As we approach the question of whether God has the moral flaws of pride and selfishness, it seems quite clear that God does not fit the preceding description.

First off, God not only believes his ways to be right, they are right.

“The precepts of the LORD are right” - Psalm 19:8
Since they are right, it is right to insist on these things being done. So the image isn’t of a child kicking and screaming for ice-cream to be served for dinner, but of an upright magistrate insisting that the righteous law be upheld.
Also, though a selfish person would have his wish prevail at the expense of our happiness, God’s commands are quite different in that they result in the complete felicity of those obeying.

“In Your presence is fullness of joy; In Your right hand there are pleasures forever.” - Psalm 16:11
God’s ultimate end is his glory, but glorifying God doesn’t require the debasing of his creatures, but rather results in the elevation of those obeying creatures to their divine design. It’s when creatures operate according to God’s design that happiness results. What smoke is to fire, so is happiness to glorifying God by obedience.

Though a selfish person believes himself to be more valuable than he is and others less valuable than they are, this is not parallel to God’s own self-estimate. Scriptures affirm that we should not think more highly of ourselves than we ought to (Romans 12:3). The idea here is that pride is in part the sin of imagination in which we act and expect others to treat us according to our own grandiose and bloated evaluation of ourselves, not altogether different from a madman who demands all to worship him because he’s deity. So the charge of pride in the Most High would only stick if he was not “Most High;” that is, God had a bloated view of himself. However, we assert that God’s command to give honor and glory to him is the fulfillment of treating him in the way that he ought to be treated.

An illustration may be of use here. Compare a rock and a diamond. A rock has very little value; as such we may throw it, spit on it, or do with it as we please without the gasps of disgust from those around. A diamond, on the other hand, has far more value than a typical rock. Its value “demands” for it to be treated a certain way. The person who throws it, spits on it, or disposes of it is looked upon as failing to “grasp” the value of the object he is mistreating.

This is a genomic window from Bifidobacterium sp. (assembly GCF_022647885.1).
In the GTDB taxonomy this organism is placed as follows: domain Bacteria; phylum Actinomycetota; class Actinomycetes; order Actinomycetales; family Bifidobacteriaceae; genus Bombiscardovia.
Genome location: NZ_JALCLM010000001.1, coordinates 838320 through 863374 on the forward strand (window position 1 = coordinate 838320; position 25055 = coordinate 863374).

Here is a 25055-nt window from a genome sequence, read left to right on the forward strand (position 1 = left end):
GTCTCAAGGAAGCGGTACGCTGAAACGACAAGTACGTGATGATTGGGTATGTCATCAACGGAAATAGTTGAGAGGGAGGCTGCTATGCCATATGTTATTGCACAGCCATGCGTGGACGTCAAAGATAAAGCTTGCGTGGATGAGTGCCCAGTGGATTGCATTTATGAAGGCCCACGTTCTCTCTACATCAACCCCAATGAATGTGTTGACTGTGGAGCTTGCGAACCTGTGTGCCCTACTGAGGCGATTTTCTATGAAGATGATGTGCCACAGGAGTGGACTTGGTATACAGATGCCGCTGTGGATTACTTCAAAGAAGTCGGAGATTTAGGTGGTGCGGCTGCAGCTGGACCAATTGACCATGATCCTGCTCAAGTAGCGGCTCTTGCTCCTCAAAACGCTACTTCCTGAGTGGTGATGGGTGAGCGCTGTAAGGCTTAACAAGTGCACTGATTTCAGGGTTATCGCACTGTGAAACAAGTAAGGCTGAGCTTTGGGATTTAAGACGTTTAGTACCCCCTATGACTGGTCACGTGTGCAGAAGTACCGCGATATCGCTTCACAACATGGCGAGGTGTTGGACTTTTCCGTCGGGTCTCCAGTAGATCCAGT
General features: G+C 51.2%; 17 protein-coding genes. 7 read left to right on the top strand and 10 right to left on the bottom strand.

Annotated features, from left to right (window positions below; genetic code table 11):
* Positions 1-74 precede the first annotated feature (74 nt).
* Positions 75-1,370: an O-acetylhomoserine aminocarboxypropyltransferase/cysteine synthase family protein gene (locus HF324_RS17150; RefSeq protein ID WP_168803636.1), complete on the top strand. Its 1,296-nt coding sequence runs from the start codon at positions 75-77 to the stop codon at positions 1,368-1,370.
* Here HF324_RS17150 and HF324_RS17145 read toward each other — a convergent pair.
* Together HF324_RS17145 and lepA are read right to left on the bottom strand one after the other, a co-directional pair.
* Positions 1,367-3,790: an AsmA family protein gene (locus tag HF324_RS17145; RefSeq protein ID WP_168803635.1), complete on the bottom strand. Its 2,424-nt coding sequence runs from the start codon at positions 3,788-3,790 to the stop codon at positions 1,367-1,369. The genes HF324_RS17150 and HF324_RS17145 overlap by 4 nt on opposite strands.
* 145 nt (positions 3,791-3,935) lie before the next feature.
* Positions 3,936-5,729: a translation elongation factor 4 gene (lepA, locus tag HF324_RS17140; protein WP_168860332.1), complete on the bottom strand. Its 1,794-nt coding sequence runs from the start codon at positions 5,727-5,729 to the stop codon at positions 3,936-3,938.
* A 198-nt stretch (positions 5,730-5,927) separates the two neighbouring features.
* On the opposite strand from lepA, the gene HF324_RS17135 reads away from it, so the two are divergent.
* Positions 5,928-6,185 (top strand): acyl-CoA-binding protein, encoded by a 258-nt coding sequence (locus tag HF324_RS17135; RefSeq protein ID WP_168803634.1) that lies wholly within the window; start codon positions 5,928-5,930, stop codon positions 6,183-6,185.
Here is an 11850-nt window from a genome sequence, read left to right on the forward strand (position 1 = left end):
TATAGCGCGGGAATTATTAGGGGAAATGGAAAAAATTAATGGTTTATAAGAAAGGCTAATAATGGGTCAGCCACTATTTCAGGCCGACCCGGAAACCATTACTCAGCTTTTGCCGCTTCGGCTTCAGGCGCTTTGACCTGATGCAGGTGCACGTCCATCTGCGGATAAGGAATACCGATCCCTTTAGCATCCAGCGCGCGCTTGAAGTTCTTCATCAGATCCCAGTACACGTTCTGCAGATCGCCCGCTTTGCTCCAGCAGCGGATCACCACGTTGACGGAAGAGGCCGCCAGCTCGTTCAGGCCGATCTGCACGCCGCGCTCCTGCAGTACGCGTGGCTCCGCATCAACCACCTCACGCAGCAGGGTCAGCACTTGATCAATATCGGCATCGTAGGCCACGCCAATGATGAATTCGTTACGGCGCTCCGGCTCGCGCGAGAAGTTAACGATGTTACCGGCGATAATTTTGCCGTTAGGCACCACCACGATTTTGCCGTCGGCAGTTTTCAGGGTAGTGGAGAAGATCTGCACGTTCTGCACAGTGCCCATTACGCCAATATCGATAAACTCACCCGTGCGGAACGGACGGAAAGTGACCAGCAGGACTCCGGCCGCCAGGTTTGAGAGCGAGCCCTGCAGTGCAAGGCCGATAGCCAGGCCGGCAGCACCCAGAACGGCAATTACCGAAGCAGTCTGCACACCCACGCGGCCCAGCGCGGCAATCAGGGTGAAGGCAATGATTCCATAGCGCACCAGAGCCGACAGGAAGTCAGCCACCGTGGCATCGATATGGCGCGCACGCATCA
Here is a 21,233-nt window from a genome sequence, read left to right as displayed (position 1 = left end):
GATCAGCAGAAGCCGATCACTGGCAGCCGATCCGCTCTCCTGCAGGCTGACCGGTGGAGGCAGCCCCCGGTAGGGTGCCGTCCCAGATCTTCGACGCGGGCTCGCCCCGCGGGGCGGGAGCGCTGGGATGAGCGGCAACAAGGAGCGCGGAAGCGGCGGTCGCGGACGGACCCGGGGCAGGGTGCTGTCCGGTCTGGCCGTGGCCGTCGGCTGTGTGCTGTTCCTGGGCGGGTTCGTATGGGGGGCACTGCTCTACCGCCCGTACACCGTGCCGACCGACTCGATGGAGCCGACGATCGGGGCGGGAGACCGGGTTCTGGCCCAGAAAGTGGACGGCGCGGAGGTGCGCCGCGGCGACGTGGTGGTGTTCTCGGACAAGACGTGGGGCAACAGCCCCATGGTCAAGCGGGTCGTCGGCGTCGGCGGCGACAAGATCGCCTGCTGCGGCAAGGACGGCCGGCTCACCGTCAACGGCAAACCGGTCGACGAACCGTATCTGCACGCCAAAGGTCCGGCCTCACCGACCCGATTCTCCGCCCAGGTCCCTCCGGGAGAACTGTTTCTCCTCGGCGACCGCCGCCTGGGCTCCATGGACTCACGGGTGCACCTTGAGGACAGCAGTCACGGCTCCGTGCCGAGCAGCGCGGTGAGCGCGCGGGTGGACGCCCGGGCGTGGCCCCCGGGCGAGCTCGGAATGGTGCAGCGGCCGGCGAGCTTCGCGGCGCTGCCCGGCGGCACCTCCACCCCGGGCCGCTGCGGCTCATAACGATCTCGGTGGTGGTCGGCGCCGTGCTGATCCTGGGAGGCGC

My point is that there are “gradations” of being, and as such different expectations as to how we should treat those beings. A caterpillar isn’t worth as much as a toddler, and so someone who treats a caterpillar as she would a toddler might be labeled “odd,” perhaps even “perverted.” Conversely, a person who treats a toddler as a caterpillar will be labeled “wicked.” In both cases, people did not treat subjects in the way they “ought to have.”

Just as there is a seeming infinite gap between the value of caterpillars and toddlers, there is an infinite gap between humans and God. A person who treats another human in a way reserved for God, or treats God as if he were a human has failed to treat both humans and God respectively in the way they should be treated. I suspect that the charge that God is “proud,” meaning that God has failed to do what he commands of his creatures, loses its steam as we consider the respective value of God and humans. God is infinitely worthy, and so deserves attention commensurate with his value.

“Ascribe to the LORD, O sons of the mighty, Ascribe to the LORD glory and strength. Ascribe to the LORD the glory due to His name;” - Psalm 29:1 & 2
Some might agree that God is far more valuable than humans, but protest that God is overly vocal about it. “He keeps bringing it to our attention.” So a man who has justly worked for his new car (therefore deserving it) seems in the wrong when he constantly tells everyone else about what he has and what they don’t have. However the situation isn’t the same. The analogy may be more appropriate if people were negligent around his car, perhaps by continuously throwing a hard ball over it. Or, what if they are even deliberate about trying to devalue it by throwing rocks at it? In these cases, we don’t fault the owner in bringing to their attention the value of his new car, his own efforts spent to procure the car, and perhaps the reminder that they’re not in a position, nor do they have the right to debase the value of his car. This is what one might expect.